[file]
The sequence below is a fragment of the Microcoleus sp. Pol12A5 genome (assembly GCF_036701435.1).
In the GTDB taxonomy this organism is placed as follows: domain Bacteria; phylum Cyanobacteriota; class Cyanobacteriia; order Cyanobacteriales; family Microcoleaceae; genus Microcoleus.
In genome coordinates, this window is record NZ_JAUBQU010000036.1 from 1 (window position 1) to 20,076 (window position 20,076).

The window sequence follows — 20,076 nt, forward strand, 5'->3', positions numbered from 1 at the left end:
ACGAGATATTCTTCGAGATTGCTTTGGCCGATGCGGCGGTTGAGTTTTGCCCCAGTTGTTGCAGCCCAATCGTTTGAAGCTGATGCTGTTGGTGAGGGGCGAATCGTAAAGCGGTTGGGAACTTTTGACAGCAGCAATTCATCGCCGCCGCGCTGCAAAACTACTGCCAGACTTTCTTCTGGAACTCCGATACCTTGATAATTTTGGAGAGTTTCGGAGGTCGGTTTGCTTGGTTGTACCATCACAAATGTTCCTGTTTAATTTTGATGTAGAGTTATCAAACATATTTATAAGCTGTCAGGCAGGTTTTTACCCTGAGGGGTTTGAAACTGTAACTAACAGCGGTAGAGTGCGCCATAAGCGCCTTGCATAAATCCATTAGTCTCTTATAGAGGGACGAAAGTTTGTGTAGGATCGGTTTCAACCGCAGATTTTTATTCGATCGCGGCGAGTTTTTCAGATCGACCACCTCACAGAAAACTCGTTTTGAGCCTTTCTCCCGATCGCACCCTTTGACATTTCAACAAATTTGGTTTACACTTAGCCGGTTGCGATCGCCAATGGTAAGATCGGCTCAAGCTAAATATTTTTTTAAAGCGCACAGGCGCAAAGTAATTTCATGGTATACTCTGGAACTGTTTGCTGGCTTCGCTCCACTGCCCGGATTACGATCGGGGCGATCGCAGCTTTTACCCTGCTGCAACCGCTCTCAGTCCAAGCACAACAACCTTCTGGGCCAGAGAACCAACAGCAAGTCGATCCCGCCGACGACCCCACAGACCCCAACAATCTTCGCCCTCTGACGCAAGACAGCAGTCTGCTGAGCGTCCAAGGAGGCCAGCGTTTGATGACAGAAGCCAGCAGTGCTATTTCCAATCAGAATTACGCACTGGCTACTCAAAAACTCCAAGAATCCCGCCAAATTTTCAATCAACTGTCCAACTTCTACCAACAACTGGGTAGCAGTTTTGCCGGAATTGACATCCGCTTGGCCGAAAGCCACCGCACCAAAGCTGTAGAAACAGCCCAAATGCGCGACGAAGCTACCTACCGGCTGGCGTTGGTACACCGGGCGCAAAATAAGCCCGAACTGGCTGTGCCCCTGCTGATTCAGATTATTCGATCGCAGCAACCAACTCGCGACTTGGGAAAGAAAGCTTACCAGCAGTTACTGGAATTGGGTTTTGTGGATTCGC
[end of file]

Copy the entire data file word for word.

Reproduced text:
The sequence below is a fragment of the Microcoleus sp. Pol12A5 genome (assembly GCF_036701435.1).
In the GTDB taxonomy this organism is placed as follows: domain Bacteria; phylum Cyanobacteriota; class Cyanobacteriia; order Cyanobacteriales; family Microcoleaceae; genus Microcoleus.
In genome coordinates, this window is record NZ_JAUBQU010000036.1 from 1 (window position 1) to 20,076 (window position 20,076).

The window sequence follows — 20,076 nt, forward strand, 5'->3', positions numbered from 1 at the left end:
ACGAGATATTCTTCGAGATTGCTTTGGCCGATGCGGCGGTTGAGTTTTGCCCCAGTTGTTGCAGCCCAATCGTTTGAAGCTGATGCTGTTGGTGAGGGGCGAATCGTAAAGCGGTTGGGAACTTTTGACAGCAGCAATTCATCGCCGCCGCGCTGCAAAACTACTGCCAGACTTTCTTCTGGAACTCCGATACCTTGATAATTTTGGAGAGTTTCGGAGGTCGGTTTGCTTGGTTGTACCATCACAAATGTTCCTGTTTAATTTTGATGTAGAGTTATCAAACATATTTATAAGCTGTCAGGCAGGTTTTTACCCTGAGGGGTTTGAAACTGTAACTAACAGCGGTAGAGTGCGCCATAAGCGCCTTGCATAAATCCATTAGTCTCTTATAGAGGGACGAAAGTTTGTGTAGGATCGGTTTCAACCGCAGATTTTTATTCGATCGCGGCGAGTTTTTCAGATCGACCACCTCACAGAAAACTCGTTTTGAGCCTTTCTCCCGATCGCACCCTTTGACATTTCAACAAATTTGGTTTACACTTAGCCGGTTGCGATCGCCAATGGTAAGATCGGCTCAAGCTAAATATTTTTTTAAAGCGCACAGGCGCAAAGTAATTTCATGGTATACTCTGGAACTGTTTGCTGGCTTCGCTCCACTGCCCGGATTACGATCGGGGCGATCGCAGCTTTTACCCTGCTGCAACCGCTCTCAGTCCAAGCACAACAACCTTCTGGGCCAGAGAACCAACAGCAAGTCGATCCCGCCGACGACCCCACAGACCCCAACAATCTTCGCCCTCTGACGCAAGACAGCAGTCTGCTGAGCGTCCAAGGAGGCCAGCGTTTGATGACAGAAGCCAGCAGTGCTATTTCCAATCAGAATTACGCACTGGCTACTCAAAAACTCCAAGAATCCCGCCAAATTTTCAATCAACTGTCCAACTTCTACCAACAACTGGGTAGCAGTTTTGCCGGAATTGACATCCGCTTGGCCGAAAGCCACCGCACCAAAGCTGTAGAAACAGCCCAAATGCGCGACGAAGCTACCTACCGGCTGGCGTTGGTACACCGGGCGCAAAATAAGCCCGAACTGGCTGTGCCCCTGCTGATTCAGATTATTCGATCGCAGCAACCAACTCGCGACTTGGGAAAGAAAGCTTACCAGCAGTTACTGGAATTGGGTTTTGTGGATTCGC